Top Climate Change Risks: Heat, Precipitation, Fire
Use this page to learn how climate change is affecting people in Kansas.
Then, use our tool to check your address for local and property-specific heat, precipitation, drought, fire, and flood risk.
People in Kansas will experience especially increased risks from heat, precipitation, and fire due to climate change over the next 30 years. These risks, through 2050 and beyond, may change depending on how much we reduce emissions in the near future.
ClimateCheck Risk Ratings measure the risk posed by a hazard on a 1-100 scale, using historical conditions and projected scenarios through 2050. Climate change has complex, interacting local and large-scale effects that impact everyone on Earth, and a low risk rating does not mean no exposure to impacts from that hazard. See how we measure risk.
Of these top cities in Kansas, the city with the highest overall risk is Wichita. The city with the lowest overall risk is Salina.
Among the lower 48 states, Kansas's highest ranking is #7 for fire risk.
Oklahoma and Wyoming rank highest for fire risk Maine and Vermont rank lowest for fire risk See our fire ranking methodology.
Kansas ranks #39 for drought risk.
Highest drought risk: Nevada and California
Lowest drought risk: Mississippi and Vermont
Kansas ranks #18 for heat risk.
Highest heat risk: Louisiana and Mississippi
Lowest heat risk: California and Oregon
Kansas ranks #29 for storm risk.
Highest storm risk: Rhode Island and New York
Lowest storm risk: Nevada and Arizona
Kansas ranks #21 for flood risk.
Highest flood risk: Arizona and West Virginia
Lowest flood risk: Utah and Nevada
An extremely hot day in Kansas depends on your location: 101ºF is extremely hot for Salina, while 96ºF is considered extremely hot for Olathe. This is based on historical maximum temperatures on the top 2% of days in an average year.
The frequency of very hot days is increasing. On average, someone in Kansas will experience about 35 extremely hot days in 2050.
To measure precipitation risk, we look at the amount of precipitation that falls in 48-hour periods exceeding a location-specific threshold, and how many times this happens per year. A precipitation threshold is based on the top 1% of rainiest days per year for a location.
Historically, Olathe experienced an average of 1.7 inches of rain about 10 times per year. In 2050, it is projected to experience an average of 1.6 inches of rain about 12 times per year.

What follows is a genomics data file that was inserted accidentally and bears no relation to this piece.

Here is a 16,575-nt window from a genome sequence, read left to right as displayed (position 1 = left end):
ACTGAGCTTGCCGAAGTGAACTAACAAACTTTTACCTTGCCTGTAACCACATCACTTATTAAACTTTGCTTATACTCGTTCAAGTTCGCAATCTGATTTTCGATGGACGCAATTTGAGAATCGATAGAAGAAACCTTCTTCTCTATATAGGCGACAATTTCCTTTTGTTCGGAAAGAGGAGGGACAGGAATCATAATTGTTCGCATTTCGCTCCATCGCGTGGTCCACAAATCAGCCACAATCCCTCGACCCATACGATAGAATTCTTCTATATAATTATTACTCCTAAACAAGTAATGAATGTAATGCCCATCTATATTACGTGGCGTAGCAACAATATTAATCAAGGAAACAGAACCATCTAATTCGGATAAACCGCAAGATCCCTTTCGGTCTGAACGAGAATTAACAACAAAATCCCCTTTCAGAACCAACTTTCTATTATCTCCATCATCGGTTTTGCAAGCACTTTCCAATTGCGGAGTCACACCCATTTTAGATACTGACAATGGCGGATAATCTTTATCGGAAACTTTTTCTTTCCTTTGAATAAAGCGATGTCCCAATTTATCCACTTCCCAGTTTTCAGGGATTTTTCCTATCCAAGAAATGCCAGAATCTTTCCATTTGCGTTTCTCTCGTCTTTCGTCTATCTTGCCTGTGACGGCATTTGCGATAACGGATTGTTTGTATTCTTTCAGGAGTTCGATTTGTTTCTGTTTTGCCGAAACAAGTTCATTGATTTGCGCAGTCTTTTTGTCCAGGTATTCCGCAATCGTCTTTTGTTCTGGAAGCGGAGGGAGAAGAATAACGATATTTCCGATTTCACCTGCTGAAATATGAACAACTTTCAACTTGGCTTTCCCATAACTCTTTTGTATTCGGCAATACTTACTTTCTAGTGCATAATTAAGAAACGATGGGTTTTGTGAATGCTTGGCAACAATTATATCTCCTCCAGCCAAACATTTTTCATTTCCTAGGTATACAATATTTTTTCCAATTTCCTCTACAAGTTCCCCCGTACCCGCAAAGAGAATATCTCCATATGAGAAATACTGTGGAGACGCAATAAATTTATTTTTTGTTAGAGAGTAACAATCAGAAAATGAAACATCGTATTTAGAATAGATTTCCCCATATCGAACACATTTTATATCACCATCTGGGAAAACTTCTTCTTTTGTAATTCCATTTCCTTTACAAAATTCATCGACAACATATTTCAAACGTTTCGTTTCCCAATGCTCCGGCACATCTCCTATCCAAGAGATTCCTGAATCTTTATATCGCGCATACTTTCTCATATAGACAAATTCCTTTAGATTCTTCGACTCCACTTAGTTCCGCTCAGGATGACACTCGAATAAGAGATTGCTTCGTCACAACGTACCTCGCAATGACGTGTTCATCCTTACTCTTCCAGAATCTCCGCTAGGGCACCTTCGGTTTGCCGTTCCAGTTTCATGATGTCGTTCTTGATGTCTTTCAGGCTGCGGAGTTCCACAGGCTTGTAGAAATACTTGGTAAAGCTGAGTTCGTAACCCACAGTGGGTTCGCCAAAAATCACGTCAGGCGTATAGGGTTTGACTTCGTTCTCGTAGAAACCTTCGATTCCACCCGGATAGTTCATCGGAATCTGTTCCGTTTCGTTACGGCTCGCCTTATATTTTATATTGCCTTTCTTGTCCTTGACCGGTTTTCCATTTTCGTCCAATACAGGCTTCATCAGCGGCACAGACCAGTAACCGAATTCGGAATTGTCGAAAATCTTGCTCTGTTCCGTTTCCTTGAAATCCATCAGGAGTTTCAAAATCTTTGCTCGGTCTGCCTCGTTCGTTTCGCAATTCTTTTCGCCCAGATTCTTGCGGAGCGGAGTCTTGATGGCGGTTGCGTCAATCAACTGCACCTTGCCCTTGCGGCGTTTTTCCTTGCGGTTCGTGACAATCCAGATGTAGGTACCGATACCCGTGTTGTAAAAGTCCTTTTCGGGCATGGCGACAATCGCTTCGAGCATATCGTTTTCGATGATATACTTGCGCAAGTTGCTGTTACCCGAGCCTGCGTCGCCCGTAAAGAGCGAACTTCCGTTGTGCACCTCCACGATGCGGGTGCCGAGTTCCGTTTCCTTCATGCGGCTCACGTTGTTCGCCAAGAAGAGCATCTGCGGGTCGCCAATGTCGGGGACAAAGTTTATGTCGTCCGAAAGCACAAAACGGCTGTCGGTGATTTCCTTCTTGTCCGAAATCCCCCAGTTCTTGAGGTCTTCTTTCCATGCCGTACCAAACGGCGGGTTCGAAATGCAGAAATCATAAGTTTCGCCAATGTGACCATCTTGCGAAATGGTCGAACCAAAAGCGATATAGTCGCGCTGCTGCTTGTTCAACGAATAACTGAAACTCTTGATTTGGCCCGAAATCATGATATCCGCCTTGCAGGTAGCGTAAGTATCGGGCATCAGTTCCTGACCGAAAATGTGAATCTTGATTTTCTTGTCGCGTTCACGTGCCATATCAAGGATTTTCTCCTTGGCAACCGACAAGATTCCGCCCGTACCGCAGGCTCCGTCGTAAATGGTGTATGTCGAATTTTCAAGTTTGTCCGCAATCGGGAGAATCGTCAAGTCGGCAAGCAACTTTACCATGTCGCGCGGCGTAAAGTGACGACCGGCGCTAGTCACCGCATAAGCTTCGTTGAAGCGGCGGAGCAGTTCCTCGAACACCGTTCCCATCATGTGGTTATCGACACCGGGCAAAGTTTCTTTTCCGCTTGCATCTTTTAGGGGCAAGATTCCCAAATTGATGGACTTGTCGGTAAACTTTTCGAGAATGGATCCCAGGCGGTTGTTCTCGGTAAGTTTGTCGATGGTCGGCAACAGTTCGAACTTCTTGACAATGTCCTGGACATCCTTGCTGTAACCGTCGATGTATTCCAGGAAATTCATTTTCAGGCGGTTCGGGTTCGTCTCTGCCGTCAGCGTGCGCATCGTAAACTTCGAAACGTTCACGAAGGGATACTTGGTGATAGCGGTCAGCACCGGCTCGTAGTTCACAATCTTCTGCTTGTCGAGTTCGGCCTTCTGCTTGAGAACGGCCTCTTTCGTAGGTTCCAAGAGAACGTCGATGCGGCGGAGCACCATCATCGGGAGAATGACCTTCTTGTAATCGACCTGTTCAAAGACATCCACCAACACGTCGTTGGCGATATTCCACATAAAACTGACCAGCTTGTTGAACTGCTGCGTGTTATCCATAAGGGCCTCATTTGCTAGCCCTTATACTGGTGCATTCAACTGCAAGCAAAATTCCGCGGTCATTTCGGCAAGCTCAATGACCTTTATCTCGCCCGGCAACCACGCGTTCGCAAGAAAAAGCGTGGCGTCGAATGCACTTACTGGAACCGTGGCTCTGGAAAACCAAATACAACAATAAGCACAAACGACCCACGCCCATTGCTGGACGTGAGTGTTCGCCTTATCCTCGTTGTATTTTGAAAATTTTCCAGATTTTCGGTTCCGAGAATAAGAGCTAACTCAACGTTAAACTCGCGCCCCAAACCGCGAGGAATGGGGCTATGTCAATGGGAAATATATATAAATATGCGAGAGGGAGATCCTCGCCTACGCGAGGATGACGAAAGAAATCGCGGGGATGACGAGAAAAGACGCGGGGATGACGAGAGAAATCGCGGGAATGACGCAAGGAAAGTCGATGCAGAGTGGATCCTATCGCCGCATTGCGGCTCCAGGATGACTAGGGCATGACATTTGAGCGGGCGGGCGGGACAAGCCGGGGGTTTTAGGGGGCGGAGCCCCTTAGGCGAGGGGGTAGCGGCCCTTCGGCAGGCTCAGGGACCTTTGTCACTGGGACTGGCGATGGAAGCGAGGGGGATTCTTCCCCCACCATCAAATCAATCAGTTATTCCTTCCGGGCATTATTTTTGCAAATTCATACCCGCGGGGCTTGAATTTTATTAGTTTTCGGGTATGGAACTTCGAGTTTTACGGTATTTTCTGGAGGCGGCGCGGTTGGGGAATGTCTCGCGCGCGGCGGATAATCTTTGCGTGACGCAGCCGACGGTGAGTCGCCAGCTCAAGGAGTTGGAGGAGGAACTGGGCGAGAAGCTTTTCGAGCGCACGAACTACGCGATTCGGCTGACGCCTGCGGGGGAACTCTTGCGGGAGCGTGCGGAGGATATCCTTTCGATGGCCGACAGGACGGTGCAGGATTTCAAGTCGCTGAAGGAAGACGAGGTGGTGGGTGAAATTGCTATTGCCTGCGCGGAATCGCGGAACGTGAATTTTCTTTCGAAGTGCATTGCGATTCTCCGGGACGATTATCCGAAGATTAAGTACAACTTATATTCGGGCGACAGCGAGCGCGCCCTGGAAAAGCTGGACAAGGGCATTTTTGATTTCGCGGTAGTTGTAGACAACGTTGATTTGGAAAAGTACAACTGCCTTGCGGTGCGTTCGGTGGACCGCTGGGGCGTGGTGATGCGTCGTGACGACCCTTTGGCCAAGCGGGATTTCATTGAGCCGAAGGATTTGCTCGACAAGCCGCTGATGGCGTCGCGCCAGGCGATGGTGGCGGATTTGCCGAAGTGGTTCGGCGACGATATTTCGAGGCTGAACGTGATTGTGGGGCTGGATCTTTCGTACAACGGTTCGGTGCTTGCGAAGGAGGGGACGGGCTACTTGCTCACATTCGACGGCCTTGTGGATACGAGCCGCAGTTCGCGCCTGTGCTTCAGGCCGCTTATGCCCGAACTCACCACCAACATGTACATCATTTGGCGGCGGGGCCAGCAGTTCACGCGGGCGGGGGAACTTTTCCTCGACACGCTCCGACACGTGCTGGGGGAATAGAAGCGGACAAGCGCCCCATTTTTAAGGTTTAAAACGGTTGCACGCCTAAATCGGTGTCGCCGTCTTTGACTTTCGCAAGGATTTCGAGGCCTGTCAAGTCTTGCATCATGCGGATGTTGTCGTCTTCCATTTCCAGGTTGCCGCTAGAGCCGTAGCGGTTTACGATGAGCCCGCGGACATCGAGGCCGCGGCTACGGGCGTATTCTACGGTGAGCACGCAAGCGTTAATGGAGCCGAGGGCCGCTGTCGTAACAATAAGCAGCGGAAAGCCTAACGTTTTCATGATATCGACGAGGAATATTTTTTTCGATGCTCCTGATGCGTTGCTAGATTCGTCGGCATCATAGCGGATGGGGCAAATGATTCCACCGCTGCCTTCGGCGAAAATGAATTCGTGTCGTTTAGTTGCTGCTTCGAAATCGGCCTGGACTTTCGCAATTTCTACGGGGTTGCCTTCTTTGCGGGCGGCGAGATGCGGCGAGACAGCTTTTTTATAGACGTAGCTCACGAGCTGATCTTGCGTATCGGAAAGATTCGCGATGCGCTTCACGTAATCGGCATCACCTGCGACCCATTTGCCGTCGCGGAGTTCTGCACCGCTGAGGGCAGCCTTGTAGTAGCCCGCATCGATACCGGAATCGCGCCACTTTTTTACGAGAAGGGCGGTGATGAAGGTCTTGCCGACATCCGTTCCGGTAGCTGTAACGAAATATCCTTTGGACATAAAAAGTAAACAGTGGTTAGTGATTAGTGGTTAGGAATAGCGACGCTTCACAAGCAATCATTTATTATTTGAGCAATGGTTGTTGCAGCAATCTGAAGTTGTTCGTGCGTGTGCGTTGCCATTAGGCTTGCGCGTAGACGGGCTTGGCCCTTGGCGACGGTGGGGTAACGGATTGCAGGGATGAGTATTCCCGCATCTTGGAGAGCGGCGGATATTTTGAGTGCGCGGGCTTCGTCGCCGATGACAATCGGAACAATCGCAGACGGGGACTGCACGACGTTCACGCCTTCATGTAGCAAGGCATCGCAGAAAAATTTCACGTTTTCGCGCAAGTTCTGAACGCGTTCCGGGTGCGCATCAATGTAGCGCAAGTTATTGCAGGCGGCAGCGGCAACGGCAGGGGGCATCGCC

Historically, Garden City experienced an average of 0.9 inches of rain about 10 times per year. In 2050, it is projected to experience an average of 0.8 inches of rain about 11 times per year.
Locally, fire risk depends on proximity to vegetation, the type of vegetations and other landcover in the area, and topography. On a given day, fire risk is greatly increased in the presence of a red flag warning, when heat, low humidity, and strong winds converge.
Drought risk is based on water stress, which is a projection of how much of the water supply will be taken up by human demand.
In the figure, the blue bars represent the available water every 10 years from 2020-2060, and the orange bars represent demand. The drought risk rating is based on the ratio of supply to demand and the projected change in this ratio. Lower supply and higher demand correspond to a higher score.
Mitigating climate change—by eliminating our emissions into the atmosphere and reducing our strain on the environment—and adapting to our changing planet are both vital to our well-being.
Check your address and get a free report describing risks to your property and in your area.
Your level of risk depends on your city's capacity to adapt. Look up information on your city's characteristics and how they relate to preparedness for climate change: ND-GAIN Urban Adaptation Assessment.
Check our free report for tips on protecting your home from hazards.
Green infrastructure is a category of nature-based solutions to increasing precipitation. Find resources for individuals and municipalities through the EPA's Soak Up the Rain initiative.
Planting trees and vegetation helps reduce extreme heat in urban environments. Cool Pavements can also help urban heat islands. Search the Heat Island Community Actions Database to see what some municipalities have been doing to reduce extreme heat risk.
Read more about building resilience for communities: U.S. Climate Resilience Toolkit.
Use the Common Cause tool to find your representatives—federal to local—how to contact them, and information about political contributions and bills they have introduced.
Change is necessary–and possible–across the globe and in every part of our society. Learn more with Project Drawdown's introduction to climate solutions.
Estimate your home's carbon footprint with the CoolClimate Calculator. Or, estimate the carbon footprint of your business.